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Letter-writing Campaign Honors James Meredith

By Clara Turnage

University of Mississippi

James Meredith speaks Sept. 28 during ‘The Mission Continues: Building Upon the Legacy,’ a signature event honoring the 60th anniversary of his enrollment at the University of Mississippi. As part of the proceedings, officials presented Meredith with a book of nearly 100 letters from people whose lives he touched. Photo by Kevin Bain/Ole Miss Digital Imaging Services

 During the signature event of the University of Mississippi’s celebration of the 60th anniversary of integration, campus representatives presented the university’s first African American student with a book of nearly 100 letters from people whose lives he touched. 

The “Dear Mr. Meredith” compendium was the result of months of submissions from students, alumni, faculty and friends of the university that described how James Meredith’s 1962 integration of the university affected their lives. 

The 60 Years of Integration Planning Committee, including nearly two dozen representatives across campus, had the letters bound into a book and presented to Meredith and to each of his children on Sept. 28. 

“It was a meaningful way for members of the campus community to express their gratitude,” said Shawnboda Mead, vice chancellor for diversity and community engagement. “The letters were very heartfelt and a great testament to Mr. Meredith’s legacy.” 

In the spring, the committee hopes to present Meredith with a second book of letters from the initiative, which will be open for submissions through Dec. 14, Mead said. Letters can be submitted here

More than 100 letters have been submitted so far in the campaign, and that the number continues to grow after the anniversary celebration, Mead said. 

The book, which bears a photo of the statue of Meredith behind the Lyceum, is small and pale blue with the 60th anniversary logo at the top of every page. Inside are letters from in-state and out-of-state students and alumni, first-generation and legacy attendees, people who had never heard of Meredith before attending the university and people who had known his name since childhood.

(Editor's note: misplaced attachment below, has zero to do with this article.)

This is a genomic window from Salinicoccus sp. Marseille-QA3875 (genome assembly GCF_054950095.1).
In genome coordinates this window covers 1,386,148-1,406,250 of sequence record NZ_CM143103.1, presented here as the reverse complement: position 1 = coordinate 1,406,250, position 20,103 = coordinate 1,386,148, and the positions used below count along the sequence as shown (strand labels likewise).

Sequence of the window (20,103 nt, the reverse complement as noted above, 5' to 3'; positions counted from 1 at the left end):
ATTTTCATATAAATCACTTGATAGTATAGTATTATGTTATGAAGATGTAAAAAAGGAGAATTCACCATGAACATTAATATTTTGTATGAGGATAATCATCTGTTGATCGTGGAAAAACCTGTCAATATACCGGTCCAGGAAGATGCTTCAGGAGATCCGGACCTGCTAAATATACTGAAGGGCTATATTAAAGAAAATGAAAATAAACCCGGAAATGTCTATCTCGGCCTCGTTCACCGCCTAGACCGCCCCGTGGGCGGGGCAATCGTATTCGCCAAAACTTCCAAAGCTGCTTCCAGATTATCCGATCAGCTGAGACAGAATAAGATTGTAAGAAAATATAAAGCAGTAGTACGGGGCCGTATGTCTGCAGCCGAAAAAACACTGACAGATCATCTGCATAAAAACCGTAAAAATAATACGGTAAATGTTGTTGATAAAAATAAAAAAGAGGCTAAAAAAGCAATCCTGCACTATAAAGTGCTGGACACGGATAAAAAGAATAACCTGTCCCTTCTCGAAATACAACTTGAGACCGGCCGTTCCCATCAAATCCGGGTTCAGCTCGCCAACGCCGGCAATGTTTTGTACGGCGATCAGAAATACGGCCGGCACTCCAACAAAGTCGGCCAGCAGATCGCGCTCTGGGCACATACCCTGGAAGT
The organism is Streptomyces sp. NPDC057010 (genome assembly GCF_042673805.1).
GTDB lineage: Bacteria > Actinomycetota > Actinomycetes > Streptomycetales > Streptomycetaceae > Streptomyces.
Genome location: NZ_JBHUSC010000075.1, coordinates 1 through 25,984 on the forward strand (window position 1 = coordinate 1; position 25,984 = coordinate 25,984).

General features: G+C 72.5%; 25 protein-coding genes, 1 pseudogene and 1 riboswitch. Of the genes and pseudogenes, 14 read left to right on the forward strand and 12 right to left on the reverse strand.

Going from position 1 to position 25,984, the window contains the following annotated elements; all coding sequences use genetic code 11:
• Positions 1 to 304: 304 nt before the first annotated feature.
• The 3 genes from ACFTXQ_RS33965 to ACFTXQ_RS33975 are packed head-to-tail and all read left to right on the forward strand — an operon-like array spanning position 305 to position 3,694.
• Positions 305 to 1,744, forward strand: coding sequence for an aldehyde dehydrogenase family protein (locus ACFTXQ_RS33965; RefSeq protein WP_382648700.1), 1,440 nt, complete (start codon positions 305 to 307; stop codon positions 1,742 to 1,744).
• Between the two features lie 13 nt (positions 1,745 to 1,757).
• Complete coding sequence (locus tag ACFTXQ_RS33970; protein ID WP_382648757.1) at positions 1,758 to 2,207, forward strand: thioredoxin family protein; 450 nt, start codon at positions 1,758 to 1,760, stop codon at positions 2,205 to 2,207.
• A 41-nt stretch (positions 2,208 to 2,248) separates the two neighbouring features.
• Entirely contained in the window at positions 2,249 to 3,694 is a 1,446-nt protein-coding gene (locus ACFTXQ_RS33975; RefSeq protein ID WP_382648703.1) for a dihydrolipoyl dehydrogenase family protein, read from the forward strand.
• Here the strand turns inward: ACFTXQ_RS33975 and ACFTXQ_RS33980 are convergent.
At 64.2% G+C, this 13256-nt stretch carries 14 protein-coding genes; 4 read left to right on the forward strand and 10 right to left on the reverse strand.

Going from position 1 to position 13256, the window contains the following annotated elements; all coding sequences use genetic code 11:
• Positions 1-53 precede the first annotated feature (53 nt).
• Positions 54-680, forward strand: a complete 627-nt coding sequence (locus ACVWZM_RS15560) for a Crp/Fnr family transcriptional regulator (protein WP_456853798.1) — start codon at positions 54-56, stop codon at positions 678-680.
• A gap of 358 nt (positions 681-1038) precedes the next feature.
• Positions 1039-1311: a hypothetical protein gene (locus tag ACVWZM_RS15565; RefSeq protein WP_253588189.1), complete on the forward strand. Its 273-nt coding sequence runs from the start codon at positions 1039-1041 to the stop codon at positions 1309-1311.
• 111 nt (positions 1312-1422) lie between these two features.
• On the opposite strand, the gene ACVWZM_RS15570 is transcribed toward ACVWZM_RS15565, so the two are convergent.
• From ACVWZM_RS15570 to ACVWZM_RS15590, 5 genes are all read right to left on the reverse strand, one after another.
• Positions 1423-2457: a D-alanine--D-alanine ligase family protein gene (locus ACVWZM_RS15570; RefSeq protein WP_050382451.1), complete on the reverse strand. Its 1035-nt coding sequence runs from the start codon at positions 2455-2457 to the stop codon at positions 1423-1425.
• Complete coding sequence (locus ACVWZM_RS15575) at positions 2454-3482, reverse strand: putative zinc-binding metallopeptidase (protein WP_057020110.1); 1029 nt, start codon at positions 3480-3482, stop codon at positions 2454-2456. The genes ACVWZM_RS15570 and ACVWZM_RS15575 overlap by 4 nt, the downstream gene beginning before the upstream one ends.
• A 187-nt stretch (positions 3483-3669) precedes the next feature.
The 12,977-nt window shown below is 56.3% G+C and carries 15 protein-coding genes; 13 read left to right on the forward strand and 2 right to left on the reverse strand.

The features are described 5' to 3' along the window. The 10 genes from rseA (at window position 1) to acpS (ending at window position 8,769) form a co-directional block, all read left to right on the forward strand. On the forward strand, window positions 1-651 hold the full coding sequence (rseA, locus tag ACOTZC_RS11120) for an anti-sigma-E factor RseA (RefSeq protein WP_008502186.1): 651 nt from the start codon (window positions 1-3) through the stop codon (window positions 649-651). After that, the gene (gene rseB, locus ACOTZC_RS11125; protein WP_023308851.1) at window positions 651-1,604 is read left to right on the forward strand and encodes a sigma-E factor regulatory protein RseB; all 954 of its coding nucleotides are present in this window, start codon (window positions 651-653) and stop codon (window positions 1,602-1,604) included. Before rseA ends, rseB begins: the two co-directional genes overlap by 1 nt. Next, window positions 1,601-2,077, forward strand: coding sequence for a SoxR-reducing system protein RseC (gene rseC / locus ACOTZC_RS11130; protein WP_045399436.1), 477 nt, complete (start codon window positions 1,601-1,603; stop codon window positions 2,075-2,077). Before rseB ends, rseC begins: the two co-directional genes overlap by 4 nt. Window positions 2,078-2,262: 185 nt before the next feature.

The letters vary – the shortest only five words; the longest more than 500 – but similar phrases appear repeatedly. “I hope to walk in your footsteps,” many letters read. Others say, “Thank you is not enough,” “You paved the way for the future” and “You paved the way for me.” 

Dee Harris, president of the Black Student Union and member of the 60 Years of Integration Planning Committee, said the decision to bind the letters into a book made the gift particularly significant to Meredith, who is an avid reader. 

“I’ve had the pleasure of meeting him on two different occasions, and both times he had a book on him,” Harris said. “He made a part of history at the University of Mississippi; it’s important for him to have his own story, a book for him to keep.” 

Harris said students like herself, who serve in high-level positions in the university, have always been able to reach out to Meredith but that this initiative opens the door for more students to do so. 

“We wanted to widen that pool of students who can say thank you,” Harris said. “We wanted to be able to express the gratitude that’s in the community for what he did on campus to allow us to be here together.” 

Associated Student Body President Lila Osman, who also served on the planning committee, said it was important to her to present Meredith with something tangible, as opposed to a digital collection. 

“It was meaningful to me that they may never have met Mr. Meredith and possibly never will, but that they can say thank you,” Osman said. “I wanted him to have something real he can take from the university that symbolizes how much he means to us.” 

Harris and Osman, alongside other members of the planning committee, pushed the submission platform out to multiple student, faculty and alumni groups to gather as many letters as possible. 

Osman observed that at the beginning of such projects, organizers never know how many people will participate. Soon, however, the letters were flooding in. 

“His legacy lives on with all of us, maybe not in the same way,” she said. “For a lot of people, it was memorable moments that were really uplifting. Other students said they wouldn’t be who they are without him. It was just really heartwarming to read.”

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Adam Brown
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